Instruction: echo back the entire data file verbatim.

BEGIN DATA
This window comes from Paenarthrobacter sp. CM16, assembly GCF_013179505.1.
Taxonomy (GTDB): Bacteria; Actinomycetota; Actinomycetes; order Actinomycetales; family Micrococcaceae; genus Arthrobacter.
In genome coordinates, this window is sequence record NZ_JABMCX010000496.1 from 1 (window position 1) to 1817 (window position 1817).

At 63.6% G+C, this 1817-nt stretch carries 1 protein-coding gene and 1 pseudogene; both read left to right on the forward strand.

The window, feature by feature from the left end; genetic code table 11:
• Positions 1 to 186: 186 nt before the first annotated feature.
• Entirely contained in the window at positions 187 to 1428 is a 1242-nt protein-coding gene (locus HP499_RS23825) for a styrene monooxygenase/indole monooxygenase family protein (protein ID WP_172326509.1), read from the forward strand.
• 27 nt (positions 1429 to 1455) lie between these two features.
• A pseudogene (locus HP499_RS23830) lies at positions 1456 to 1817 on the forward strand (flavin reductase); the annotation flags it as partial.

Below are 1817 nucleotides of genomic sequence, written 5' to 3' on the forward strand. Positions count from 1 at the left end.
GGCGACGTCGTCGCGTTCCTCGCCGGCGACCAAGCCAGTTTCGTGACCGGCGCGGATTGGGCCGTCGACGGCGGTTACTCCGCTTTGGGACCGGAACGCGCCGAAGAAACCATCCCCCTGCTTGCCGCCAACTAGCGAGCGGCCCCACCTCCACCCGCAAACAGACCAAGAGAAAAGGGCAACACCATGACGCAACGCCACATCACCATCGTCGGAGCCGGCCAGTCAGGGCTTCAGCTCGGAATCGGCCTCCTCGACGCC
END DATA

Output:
This window comes from Paenarthrobacter sp. CM16, assembly GCF_013179505.1.
Taxonomy (GTDB): Bacteria; Actinomycetota; Actinomycetes; order Actinomycetales; family Micrococcaceae; genus Arthrobacter.
In genome coordinates, this window is sequence record NZ_JABMCX010000496.1 from 1 (window position 1) to 1817 (window position 1817).

At 63.6% G+C, this 1817-nt stretch carries 1 protein-coding gene and 1 pseudogene; both read left to right on the forward strand.

The window, feature by feature from the left end; genetic code table 11:
• Positions 1 to 186: 186 nt before the first annotated feature.
• Entirely contained in the window at positions 187 to 1428 is a 1242-nt protein-coding gene (locus HP499_RS23825) for a styrene monooxygenase/indole monooxygenase family protein (protein ID WP_172326509.1), read from the forward strand.
• 27 nt (positions 1429 to 1455) lie between these two features.
• A pseudogene (locus HP499_RS23830) lies at positions 1456 to 1817 on the forward strand (flavin reductase); the annotation flags it as partial.

Below are 1817 nucleotides of genomic sequence, written 5' to 3' on the forward strand. Positions count from 1 at the left end.
GGCGACGTCGTCGCGTTCCTCGCCGGCGACCAAGCCAGTTTCGTGACCGGCGCGGATTGGGCCGTCGACGGCGGTTACTCCGCTTTGGGACCGGAACGCGCCGAAGAAACCATCCCCCTGCTTGCCGCCAACTAGCGAGCGGCCCCACCTCCACCCGCAAACAGACCAAGAGAAAAGGGCAACACCATGACGCAACGCCACATCACCATCGTCGGAGCCGGCCAGTCAGGGCTTCAGCTCGGAATCGGCCTCCTCGACGCC